Primarily for general aviation discussion, but other aviation topics are also welcome.
#1843972
Has been discussed a few times here.
We have a domestic device which shows buildup and current level on its screen, velcroed to the panel.
Just be aware that non-standards compliant devices can alert at levels that are not at all dangerous - the startle effect could be more dangerous than the CO!

https://www.toolstation.com/fireangel-d ... arm/p66368
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#1843991
The publication by the Australian Transport Safety Board 4 into the Collision with water involving a de Havilland Canada DHC-2 Beaver aircraft, VH‑NOO, at Jerusalem Bay, Hawkesbury River, NSW on 31 December 2017 which resulted in the loss of six lives, following on the terrible well-publicised Cardiff Football crash of PA-46 Malibu N264DB near Alderney, has highlighted that, yet again, the loss of life was due to Carbon Monoxide poisoning.
Surely the time has come when CO Monitors should be de rigueur for all GA aircraft.
These simple pieces of equipment are very cheap and easily obtainable.
Paradoxically, some pilots maintain one should purchase a NON certified model.
The B.S. certification is based on “eliminating false alarms. Therefore they will not activate until Carbon Monoxide is present for at least 15 minutes”.
In a GA cockpit such inactivity could be fatal - as these two recent events seem to demonstrate.
Last edited by Geldard on Fri Apr 30, 2021 11:59 am, edited 2 times in total.
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#1843993
CloudHound wrote:Although a tad Motherhood and Apple Pie this SN has made me think it's time to upgrade to a better form of detection other than the passive spot device I've always used.

http://publicapps.caa.co.uk/docs/33/SafetyNotice2020003V2.pdf


Cloudhound - look in our Pup (KW) in Hangar 8 on the P2 side. I have velcro'd a domestic CO detector to the floor by the passenger seat. This is not ideal because CO is slightly lighter than air but we hope to mount one higher up when a smaller version is available.

Regards

Mike
#1843998
My IR examiner because he flies in many Ac carries a pocket alarm. I forget the name but once looked it up cost £70

We have a domestic one with 7 year battery rigidly stuck to centre console with a square of 3M . Picks up the odd waft of CO when door cracked on the ground but no alarms yet . Light years ahead of red spot which should be replaced every three months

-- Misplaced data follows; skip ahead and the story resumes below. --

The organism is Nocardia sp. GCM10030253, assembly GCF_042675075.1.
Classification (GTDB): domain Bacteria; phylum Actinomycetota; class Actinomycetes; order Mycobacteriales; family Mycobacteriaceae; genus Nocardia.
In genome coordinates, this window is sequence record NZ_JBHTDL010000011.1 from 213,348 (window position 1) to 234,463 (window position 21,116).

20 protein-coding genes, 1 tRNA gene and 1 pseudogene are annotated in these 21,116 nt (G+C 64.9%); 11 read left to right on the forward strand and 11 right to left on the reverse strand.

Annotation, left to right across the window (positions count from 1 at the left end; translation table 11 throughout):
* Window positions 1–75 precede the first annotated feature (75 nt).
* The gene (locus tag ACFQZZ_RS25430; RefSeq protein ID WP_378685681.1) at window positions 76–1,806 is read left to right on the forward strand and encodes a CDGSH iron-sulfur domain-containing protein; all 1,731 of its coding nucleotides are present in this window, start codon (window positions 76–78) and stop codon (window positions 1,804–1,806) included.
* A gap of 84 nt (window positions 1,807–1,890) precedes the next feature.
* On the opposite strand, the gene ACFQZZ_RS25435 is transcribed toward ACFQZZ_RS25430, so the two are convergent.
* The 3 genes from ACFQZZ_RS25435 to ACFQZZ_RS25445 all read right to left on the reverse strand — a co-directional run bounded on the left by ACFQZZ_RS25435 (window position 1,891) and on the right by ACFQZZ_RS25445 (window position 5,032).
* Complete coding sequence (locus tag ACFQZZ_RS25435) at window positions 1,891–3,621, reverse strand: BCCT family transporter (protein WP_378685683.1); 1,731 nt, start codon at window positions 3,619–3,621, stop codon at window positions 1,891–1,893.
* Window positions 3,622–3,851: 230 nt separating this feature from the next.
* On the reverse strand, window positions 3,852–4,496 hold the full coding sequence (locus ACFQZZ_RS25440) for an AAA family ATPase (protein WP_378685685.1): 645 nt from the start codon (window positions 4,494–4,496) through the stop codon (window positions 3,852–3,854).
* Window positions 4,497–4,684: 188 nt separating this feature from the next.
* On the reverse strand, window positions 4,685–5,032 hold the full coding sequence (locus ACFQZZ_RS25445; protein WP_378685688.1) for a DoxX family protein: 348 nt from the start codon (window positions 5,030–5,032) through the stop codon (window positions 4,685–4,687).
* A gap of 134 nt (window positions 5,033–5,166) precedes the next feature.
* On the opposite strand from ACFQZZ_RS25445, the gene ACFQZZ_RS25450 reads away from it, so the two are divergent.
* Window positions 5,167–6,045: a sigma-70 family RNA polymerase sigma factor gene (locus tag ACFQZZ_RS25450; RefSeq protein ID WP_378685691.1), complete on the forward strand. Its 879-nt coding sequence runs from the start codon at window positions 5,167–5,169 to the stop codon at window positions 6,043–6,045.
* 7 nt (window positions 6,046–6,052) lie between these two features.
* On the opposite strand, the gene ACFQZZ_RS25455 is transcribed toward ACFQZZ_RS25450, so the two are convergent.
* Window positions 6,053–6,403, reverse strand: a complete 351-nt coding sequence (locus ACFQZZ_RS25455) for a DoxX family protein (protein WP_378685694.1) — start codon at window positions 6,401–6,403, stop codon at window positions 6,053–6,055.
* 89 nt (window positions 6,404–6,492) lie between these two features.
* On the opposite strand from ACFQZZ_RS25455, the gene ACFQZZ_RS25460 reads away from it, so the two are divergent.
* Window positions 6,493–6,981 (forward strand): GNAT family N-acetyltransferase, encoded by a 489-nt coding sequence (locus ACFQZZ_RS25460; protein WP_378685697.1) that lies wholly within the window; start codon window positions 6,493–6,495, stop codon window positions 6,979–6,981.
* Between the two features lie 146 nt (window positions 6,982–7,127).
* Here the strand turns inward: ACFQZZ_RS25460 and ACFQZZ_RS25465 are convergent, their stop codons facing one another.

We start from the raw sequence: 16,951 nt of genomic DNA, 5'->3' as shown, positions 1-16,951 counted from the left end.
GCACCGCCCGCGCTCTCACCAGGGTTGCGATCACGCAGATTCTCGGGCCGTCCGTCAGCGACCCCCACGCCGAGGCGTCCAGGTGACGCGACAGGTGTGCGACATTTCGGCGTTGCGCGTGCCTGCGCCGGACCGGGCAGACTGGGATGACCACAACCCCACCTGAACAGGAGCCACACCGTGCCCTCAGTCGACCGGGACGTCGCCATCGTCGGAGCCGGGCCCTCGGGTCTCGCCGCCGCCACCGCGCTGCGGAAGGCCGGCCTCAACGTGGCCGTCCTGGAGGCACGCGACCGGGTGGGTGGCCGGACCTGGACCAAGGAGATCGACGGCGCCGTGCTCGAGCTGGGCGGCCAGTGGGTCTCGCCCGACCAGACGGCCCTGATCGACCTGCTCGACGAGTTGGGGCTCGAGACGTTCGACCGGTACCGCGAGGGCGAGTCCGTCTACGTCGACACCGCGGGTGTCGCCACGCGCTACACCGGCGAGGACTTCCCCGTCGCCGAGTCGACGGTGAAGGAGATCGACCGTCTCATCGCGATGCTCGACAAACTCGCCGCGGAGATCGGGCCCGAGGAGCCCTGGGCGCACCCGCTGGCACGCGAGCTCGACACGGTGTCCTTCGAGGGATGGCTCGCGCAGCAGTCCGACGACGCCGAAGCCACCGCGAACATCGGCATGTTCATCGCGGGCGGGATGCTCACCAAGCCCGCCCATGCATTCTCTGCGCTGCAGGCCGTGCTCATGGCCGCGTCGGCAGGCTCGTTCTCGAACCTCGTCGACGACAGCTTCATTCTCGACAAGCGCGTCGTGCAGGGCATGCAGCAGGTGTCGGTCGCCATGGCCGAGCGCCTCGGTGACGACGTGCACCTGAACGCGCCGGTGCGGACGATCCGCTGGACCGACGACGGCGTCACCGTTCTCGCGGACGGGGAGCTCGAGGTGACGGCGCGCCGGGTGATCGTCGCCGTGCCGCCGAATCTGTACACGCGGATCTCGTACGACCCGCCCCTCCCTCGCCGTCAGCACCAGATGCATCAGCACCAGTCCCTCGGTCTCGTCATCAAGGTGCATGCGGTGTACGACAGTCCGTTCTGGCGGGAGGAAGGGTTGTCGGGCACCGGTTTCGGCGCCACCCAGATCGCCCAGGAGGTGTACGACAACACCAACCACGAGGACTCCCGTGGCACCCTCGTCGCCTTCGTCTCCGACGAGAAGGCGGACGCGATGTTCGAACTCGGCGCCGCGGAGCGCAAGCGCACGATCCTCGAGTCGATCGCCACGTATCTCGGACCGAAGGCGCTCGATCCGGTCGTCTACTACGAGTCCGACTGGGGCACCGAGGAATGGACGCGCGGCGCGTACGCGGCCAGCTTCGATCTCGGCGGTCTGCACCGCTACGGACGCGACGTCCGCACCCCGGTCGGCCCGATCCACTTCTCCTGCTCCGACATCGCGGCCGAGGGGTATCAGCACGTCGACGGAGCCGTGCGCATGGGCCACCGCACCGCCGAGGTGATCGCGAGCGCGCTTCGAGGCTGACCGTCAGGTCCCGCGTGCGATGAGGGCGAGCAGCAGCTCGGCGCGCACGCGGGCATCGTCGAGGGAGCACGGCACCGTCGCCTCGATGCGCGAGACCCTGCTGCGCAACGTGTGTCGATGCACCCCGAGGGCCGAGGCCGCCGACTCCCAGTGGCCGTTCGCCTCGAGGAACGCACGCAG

#1844039
Geldard wrote:Paradoxically, some pilots maintain one should purchase a NON certified model.
The B.S. certification is based on “eliminating false alarms. Therefore they will not activate until Carbon Monoxide is present for at least 15 minutes”.
In a GA cockpit such inactivity could be fatal - as these two recent events seem to demonstrate.

Where did you get that quote from?
BS EN 50291-2:2010 is the standard you want - there isn't one for aircraft, but that includes vehicles and boats.

These alarms will sound immediately on a high level of CO but also sound after a build up at a lower level, which wouldn't be dangerous in short exposures. Some that aren't kite marked will sound at low, safe levels - hence false alarms.
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#1844099
I went through much the same thought process recently and decided it was time I had a CO monitor of some sort. The stick on spots are just about worthless AFIACT, the domestic units seem a real heath robinson solution so I decided on the basis of if it's worth doing it's worth doing properly and sourced an Aithre CO meter from the states which I'm in the process of wiring into my glass panel to give visual metering alongside the engine monitoring and audio alerts through the headphones at presettable levels. About 3 times the cost of the most commonly recommended non aviation units (the fire angel ones) but at least it keeps my panel nice and clean and does a proper job.
#1844220
Where did you get that quote from?


“ UL-approved residential CO detectors are not permitted to alarm until the concentration rises to 70 ppm and stays there for four hours. (This was demanded by firefighters and utility companies to reduce the incidence of nuisance calls from homeowners.)”
“ Although battery-powered residential electronic detectors are vastly superior to those worthless chemical spots, most are designed to be compliant with Underwriter’s Laboratory specification UL-2034 (revised 1998). This spec requires that
(1) The digital readout must not display any CO concentration less than 30 ppm.
(2) The alarm will not sound until CO reaches 70 ppm and remains at or above that level for four hours.
(3) Even at a concentration of 400 ppm, it may take as much as 15 minutes before the alarm sounds.”

https://blog.aopa.org/aopa/2014/10/20/c ... nt-killer/
Last edited by Geldard on Sat May 01, 2021 7:48 pm, edited 1 time in total.
#1844323
The spec you mention is USA only - I suggest European spec CO detectors @Geldard .
The alarm I linked to above ( Fire Angel CO-9D https://www.fireangel.co.uk/co-9d-manual/ )
The alarm will sound:
• Between 60 and 90 minutes when exposed to a minimum of 50ppm of CO.
• Between 10 and 40 minutes when exposed to a minimum of 100ppm of CO.
• Within 3 minutes when exposed to a minimum of 300ppm of CO.

The display shows anything over 10ppm.

For ref:
35ppm The maximum allowable concentration for continuous exposure for healthy adults in any 8 hour period, as recommended by the
Occupational Safety and Health Administration (OSHA).
200ppm Slight headache, fatigue, dizziness, nausea after 2 - 3 hours.
400ppm Frontal headaches within 1 - 2 hours, life threatening after 3 hours.
800ppm Dizziness, nausea and convulsions within 45 minutes. Unconsciousness within 2
hours. Death within 2 - 3 hours.
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